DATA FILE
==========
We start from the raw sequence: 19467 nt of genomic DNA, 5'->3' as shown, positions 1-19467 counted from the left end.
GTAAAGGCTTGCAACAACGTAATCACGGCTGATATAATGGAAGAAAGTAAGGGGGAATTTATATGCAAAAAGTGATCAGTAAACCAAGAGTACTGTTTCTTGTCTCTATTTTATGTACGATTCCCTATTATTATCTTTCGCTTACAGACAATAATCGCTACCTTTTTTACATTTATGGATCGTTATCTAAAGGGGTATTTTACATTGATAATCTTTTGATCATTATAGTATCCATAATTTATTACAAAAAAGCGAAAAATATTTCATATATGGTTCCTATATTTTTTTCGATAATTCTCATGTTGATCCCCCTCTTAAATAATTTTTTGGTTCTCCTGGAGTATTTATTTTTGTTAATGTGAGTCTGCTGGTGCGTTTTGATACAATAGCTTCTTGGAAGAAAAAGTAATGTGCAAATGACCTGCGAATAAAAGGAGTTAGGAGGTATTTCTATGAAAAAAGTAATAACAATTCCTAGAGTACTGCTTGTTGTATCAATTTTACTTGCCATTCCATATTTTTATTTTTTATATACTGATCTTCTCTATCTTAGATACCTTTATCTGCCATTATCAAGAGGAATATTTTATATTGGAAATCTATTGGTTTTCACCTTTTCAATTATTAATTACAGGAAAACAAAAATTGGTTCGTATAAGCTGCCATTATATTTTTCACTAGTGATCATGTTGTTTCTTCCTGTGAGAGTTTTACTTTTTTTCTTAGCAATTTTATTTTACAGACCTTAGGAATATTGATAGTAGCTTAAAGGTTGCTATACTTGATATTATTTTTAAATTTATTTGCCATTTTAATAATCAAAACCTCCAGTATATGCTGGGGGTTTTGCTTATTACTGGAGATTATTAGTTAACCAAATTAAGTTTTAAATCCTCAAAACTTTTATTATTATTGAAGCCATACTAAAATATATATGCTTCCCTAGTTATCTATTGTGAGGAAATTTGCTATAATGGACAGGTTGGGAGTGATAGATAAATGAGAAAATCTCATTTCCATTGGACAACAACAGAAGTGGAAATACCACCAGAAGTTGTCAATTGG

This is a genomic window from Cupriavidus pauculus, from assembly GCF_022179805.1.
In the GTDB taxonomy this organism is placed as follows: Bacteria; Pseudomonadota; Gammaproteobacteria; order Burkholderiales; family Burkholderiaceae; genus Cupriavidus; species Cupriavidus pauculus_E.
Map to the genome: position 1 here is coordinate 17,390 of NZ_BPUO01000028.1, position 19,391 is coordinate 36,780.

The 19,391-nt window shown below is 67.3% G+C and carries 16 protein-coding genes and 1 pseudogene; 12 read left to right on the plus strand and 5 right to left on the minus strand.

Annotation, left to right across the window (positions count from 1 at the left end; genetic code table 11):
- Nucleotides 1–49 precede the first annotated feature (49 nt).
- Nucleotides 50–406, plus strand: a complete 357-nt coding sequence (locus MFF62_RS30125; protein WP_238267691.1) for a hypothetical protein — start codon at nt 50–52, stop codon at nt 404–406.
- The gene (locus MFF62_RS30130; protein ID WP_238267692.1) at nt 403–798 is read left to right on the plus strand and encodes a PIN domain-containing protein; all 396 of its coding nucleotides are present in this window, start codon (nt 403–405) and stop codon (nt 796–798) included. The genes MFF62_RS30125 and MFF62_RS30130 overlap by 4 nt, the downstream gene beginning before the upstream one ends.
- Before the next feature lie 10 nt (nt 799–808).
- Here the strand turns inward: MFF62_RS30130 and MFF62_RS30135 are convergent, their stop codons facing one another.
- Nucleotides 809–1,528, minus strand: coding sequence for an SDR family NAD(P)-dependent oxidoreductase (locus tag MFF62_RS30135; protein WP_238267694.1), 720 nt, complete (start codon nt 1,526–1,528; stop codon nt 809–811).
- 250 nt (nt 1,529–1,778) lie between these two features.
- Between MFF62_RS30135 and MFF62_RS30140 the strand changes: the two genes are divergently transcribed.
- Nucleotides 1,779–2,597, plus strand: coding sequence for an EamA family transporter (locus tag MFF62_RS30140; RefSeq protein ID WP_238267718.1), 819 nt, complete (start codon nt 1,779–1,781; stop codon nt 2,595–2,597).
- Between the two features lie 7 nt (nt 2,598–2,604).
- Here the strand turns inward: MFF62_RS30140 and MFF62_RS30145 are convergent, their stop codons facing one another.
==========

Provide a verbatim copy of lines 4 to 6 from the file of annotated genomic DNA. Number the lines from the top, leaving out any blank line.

In the GTDB taxonomy this organism is placed as follows: Bacteria; Pseudomonadota; Gammaproteobacteria; order Burkholderiales; family Burkholderiaceae; genus Cupriavidus; species Cupriavidus pauculus_E.
Map to the genome: position 1 here is coordinate 17,390 of NZ_BPUO01000028.1, position 19,391 is coordinate 36,780.

The 19,391-nt window shown below is 67.3% G+C and carries 16 protein-coding genes and 1 pseudogene; 12 read left to right on the plus strand and 5 right to left on the minus strand.